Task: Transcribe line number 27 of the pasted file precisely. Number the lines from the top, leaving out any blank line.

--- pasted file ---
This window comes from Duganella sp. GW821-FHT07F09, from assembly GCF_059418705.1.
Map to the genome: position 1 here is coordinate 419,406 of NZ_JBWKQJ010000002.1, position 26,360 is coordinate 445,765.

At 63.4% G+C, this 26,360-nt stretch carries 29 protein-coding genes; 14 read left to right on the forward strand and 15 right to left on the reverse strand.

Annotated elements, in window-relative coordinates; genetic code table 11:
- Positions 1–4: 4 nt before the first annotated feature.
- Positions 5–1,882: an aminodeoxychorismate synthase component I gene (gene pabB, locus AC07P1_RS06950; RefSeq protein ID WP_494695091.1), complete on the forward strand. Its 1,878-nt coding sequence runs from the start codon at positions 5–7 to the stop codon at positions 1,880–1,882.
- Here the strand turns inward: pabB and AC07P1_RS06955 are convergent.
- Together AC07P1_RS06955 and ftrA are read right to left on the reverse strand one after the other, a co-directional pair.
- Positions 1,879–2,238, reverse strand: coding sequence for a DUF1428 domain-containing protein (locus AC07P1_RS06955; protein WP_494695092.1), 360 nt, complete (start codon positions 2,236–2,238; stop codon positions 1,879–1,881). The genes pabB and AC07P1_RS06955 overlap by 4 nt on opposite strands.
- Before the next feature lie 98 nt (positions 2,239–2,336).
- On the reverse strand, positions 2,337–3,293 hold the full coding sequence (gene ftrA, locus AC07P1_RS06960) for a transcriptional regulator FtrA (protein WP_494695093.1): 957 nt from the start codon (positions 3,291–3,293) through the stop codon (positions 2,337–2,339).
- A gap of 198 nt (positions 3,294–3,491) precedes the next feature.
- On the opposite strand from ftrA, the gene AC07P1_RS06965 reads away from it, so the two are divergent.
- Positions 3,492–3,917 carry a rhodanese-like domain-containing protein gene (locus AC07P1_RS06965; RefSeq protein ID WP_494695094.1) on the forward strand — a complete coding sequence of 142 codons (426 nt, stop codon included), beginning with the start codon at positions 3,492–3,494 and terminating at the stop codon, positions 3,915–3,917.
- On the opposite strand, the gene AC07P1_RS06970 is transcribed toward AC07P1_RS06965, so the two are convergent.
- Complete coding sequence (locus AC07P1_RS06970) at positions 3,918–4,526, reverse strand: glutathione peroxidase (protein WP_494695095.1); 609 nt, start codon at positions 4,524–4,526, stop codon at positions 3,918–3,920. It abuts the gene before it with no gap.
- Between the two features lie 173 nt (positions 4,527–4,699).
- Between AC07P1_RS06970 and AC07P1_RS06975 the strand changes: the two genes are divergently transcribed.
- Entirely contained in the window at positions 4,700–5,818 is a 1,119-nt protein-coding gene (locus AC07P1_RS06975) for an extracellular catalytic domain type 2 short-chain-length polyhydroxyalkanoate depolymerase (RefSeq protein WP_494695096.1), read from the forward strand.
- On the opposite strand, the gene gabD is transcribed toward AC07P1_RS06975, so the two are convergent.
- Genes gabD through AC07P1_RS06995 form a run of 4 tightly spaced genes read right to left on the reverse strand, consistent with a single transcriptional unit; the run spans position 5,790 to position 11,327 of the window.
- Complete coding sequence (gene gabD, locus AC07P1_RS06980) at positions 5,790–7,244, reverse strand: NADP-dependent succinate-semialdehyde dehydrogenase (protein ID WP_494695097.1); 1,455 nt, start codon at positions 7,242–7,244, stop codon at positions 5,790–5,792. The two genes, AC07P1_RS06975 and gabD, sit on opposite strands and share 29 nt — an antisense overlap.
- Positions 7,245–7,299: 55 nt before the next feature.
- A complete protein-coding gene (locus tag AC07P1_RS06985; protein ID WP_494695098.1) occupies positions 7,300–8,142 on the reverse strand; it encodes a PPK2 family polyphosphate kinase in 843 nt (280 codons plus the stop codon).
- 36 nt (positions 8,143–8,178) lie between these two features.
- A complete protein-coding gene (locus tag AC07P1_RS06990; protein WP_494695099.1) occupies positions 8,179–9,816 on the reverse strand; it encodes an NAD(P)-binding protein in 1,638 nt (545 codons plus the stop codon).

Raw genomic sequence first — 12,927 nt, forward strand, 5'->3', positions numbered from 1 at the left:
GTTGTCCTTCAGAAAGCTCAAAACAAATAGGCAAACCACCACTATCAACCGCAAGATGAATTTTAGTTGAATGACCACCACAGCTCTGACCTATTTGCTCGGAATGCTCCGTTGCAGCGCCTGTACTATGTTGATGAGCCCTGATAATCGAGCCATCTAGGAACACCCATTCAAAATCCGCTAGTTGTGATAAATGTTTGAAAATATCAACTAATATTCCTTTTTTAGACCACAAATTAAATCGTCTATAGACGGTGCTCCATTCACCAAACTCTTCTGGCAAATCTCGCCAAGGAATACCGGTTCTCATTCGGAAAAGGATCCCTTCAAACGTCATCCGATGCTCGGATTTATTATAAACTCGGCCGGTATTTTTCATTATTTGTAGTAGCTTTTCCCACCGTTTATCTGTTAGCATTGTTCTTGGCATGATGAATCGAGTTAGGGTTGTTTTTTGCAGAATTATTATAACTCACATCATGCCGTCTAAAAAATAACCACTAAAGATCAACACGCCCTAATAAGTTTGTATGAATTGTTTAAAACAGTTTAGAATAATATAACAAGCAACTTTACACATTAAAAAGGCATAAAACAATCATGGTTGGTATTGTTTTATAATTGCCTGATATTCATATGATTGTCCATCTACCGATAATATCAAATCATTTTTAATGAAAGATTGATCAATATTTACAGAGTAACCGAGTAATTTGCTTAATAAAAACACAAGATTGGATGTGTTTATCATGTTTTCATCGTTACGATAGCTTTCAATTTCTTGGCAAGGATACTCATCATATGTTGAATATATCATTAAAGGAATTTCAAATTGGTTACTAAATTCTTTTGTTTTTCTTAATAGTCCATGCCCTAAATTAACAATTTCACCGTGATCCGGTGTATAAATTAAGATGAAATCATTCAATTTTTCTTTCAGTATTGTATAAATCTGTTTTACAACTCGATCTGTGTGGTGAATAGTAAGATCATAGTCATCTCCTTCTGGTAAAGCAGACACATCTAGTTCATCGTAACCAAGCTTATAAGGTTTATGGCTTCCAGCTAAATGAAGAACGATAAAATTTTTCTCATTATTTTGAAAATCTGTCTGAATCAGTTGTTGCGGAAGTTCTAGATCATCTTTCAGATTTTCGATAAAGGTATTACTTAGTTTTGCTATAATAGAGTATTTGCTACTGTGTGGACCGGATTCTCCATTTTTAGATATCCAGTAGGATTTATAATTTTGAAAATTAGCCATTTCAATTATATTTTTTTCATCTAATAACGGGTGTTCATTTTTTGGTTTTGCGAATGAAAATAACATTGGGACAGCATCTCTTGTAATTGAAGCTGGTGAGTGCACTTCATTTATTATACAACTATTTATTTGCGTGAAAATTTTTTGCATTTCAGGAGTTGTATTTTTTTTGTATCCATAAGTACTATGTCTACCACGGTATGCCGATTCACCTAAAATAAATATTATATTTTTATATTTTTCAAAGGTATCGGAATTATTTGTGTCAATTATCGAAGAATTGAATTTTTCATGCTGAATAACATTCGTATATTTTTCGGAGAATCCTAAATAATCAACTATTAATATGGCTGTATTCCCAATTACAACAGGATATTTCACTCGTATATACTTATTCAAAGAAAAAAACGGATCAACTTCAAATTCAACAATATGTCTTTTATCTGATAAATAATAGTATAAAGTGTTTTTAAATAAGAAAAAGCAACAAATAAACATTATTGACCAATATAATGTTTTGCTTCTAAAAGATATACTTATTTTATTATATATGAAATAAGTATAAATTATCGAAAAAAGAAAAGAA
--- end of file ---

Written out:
Raw genomic sequence first — 12,927 nt, forward strand, 5'->3', positions numbered from 1 at the left: